Diagnostic value of dysregulated miRNAs

ROC analyses were performed to evaluate the possible diagnostic capacity of each dysregulated miRNA. Differentially expressed miRNAs with an AUC >0.8 were selected as miRNAs likely to be useful as biomarkers in the diagnosis of TNBC. We obtained 27 miRNAs from the comparison between the TNBC and the adjacent normal tissue and 6 miRNAs from the comparison between the TNBC and the nTNBC samples with an AUC >0.8. There were 4 common miRNAs between two comparisons, namely hsa-miR-10a, hsa-miR-18a, hsa-miR-135b and hsa-miR-577 (Fig. 2). The expression levels of these 4 miRNAs in TNBC, adjacent normal samples and nTNBC are presented in Fig. 3. Compared with the adjacent normal breast tissues and nTNBC, the expression of hsa-miR-10a was lower in the TNBC tumors however the expression of the other three miRNAs was higher (|log2FC>1|, P<0.001). The results indicated that these miRNAs were specifically upregulated and downregulated in TNBC and could be used as diagnostic biomarkers for the diagnosis of TNBC.

Identification of miRNAs associated with TNBC prognosis

Kaplan-Meier plots and log-rank tests were used to identify miRNAs related to overall survival of TNBC patients with a cut-off log-rank (LR) P<0.05. A total of 8 miRNAs were associated with overall survival, namely: hsa-miR-147b, hsa-miR-203a, hsa-miR-377, hsa-miR-429, hsa-miR-511, hsa-miR-1247, hsa-miR-3922 and hsa-miR-7706 (Fig. 4A). ROC analysis was then performed to assess the prognostic capacity of the miRNAs to predict survival. The AUCs of the 8 miRNAs are displayed in Fig. 4B, and indicated that 2 miRNAs, hsa-miR-203a and hsa-miR-429, may have prognostic value. The AUCs for the 2 miRNAs predicting 5-year survival were 0.771 and 0.702, respectively.

The predictive capacity of a 4-miRNA signature in TNBC

A univariate Cox's proportional hazards regression model was fitted to the entire set and 5 miRNAs (hsa-miR-148b, hsa-miR-203a, hsa-miR-203b, hsa-miR-3922 and hsa-miR-429) were identified as being associated with overall survival with P (HR) <0.01. A group of miRNAs that could be defined as a signature, namely hsa-miR-148b, hsa-miR-203a, hsa-miR-203b and hsa-miR-3922 was identified after stepwise multivariate Cox's regression model analysis by calculating the prognostic risk score. TNBC patients were divided into a low- or a high-risk group depending on their score relative to that of the median risk score (Fig. 5A). The mortality rate of the high-risk group was 19.74% and that of the low-risk group was 3.95%, the difference being significant (P<0.05; Fig. 5B). The heatmap presented in Fig. 5C demonstrated that the 4-miRNA signature was expressed differently in the low- and the high-risk groups. The expression pattern of the 4-miRNA signature in TNBC and normal samples, and the low- and the high-risk groups are presented in Fig. 6. These 4 miRNAs were significantly upregulated in TNBC patients compared with the normal controls (P<0.001). Similarly, three miRNAs, hsa-miR-148b, hsa-miR-203a and hsa-miR-203b, were expressed at a higher level in the high-risk patients than in samples from the low-risk group (P<0.001). However, the expression of hsa-miR-3922 showed the opposite expression pattern (P<0.001).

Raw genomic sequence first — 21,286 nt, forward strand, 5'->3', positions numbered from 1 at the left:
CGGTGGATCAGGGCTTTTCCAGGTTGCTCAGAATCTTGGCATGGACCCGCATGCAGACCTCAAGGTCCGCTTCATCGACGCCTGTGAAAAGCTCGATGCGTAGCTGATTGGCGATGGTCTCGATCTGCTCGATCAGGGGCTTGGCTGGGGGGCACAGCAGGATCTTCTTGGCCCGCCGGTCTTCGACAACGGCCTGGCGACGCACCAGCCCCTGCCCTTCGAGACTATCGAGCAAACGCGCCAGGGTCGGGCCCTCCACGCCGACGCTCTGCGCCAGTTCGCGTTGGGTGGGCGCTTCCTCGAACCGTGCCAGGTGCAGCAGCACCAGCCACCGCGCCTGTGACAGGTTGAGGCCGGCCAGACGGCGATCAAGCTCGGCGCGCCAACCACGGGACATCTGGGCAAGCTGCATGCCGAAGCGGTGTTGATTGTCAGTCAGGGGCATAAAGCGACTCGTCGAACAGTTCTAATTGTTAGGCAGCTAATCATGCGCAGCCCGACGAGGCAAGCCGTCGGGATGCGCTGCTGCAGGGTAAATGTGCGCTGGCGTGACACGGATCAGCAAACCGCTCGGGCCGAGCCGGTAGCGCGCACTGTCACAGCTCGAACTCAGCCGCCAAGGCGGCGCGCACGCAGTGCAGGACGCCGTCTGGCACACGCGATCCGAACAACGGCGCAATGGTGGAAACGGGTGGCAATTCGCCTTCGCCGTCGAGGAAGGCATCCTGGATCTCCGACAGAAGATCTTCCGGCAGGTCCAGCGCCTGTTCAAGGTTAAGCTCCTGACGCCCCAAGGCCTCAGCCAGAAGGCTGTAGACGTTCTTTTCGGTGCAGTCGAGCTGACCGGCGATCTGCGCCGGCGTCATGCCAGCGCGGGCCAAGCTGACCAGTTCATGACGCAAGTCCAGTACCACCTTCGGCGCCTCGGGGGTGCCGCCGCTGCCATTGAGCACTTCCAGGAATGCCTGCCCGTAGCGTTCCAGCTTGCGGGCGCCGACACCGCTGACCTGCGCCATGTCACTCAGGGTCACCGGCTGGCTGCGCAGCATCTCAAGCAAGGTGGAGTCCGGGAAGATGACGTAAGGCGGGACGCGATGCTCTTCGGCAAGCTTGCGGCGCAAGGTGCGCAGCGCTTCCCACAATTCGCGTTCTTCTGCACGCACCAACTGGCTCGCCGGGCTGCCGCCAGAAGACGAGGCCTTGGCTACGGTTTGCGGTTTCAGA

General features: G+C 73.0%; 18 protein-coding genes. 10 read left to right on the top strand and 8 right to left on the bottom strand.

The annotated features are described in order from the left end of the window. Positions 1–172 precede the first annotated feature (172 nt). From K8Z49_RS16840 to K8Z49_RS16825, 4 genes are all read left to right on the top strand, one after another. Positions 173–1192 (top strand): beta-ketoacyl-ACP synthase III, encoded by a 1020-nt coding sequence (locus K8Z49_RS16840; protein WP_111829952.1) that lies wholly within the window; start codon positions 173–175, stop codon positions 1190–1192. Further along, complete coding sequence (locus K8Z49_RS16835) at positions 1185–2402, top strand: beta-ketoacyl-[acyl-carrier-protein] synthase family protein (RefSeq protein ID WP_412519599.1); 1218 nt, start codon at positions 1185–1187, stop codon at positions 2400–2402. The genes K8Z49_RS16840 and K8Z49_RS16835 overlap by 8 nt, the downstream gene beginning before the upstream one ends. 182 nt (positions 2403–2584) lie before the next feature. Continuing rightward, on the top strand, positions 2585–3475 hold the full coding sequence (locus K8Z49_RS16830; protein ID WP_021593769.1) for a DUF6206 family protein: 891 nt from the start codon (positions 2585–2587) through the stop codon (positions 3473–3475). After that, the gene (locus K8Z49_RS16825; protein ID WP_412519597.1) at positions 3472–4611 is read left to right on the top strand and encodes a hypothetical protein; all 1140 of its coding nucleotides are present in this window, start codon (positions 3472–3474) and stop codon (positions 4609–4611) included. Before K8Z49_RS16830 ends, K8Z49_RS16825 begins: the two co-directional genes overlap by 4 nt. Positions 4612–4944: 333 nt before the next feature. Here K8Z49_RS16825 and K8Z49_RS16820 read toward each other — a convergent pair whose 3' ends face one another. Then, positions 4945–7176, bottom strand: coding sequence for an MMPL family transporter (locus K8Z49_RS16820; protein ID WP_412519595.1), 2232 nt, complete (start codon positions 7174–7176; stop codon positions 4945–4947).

The 4-miRNA signature is an independent prognostic factor associated with overall survival

Finally, both univariate and multivariate Cox's proportional hazards regression model analyses were performed to evaluate the prognostic power of the 4-miRNA signature. The univariate Cox's regression model demonstrated that pathological stage, N stage, T stage and Risk score based on the 4-miRNA signature were significantly correlated with overall survival of TNBC patients (P<0.05), while the multivariate Cox's regression model revealed that only the pathological stage and Risk score were independent prognostic factors associated with overall survival (P=0.002 and 0.021, respectively; Table II). Kaplan-Meier curves of the clinical characteristics and risk score are displayed in Fig. 7A. The highest survival rate was found within the low-risk group in comparison with the high-risk group (P=0.0065). The AUC for the 4-miRNA signature predicting 5-year survival of TNBC patients was 0.902 (Fig. 7B). Our results suggest that the 4-miRNA signature may have prognostic value for predicting the overall survival of TNBC patients.

Table II.

The predictive values of clinical features and risk score.

Table II.

The predictive values of clinical features and risk score.

Univariate analysisMultivariate analysis


VariablesPatients (N)HR (95% CI)P-valueHR (95% CI)P-value
Age (years)
  <60/≥60100/520.95 (2.7–0.33)0.9200.5 (0.15–1.67)0.259
Pathological stage
  I–II/III–IV126/2622.21 (81.6–6.05)0.00016.56 (2.79–98.38)0.002
Stage T
  T1-T2/T3-T4133/196.99 (22.99–2.13)0.0012.28 (0.58–8.98)0.239
Stage N
  N0/NX102/505.43 (16.67–1.77)0.0032.51 (0.51–12.46)0.259
Stage M
  M0/MX129/230.57 (4.39–0.07)0.5890.12 (0.01–1.27)0.079
Risk score
  Low/high76/769.32 (41.07–2.11)0.0036.75 (1.33–34.21)0.021

[i] HR, hazard ratio; CI, confidence interval; NX, including patients at stage N1-N3; MX, including two patients at stage M1, others at MX were not determined with metastasis.

Functional annotation of the target genes of the miRNA signature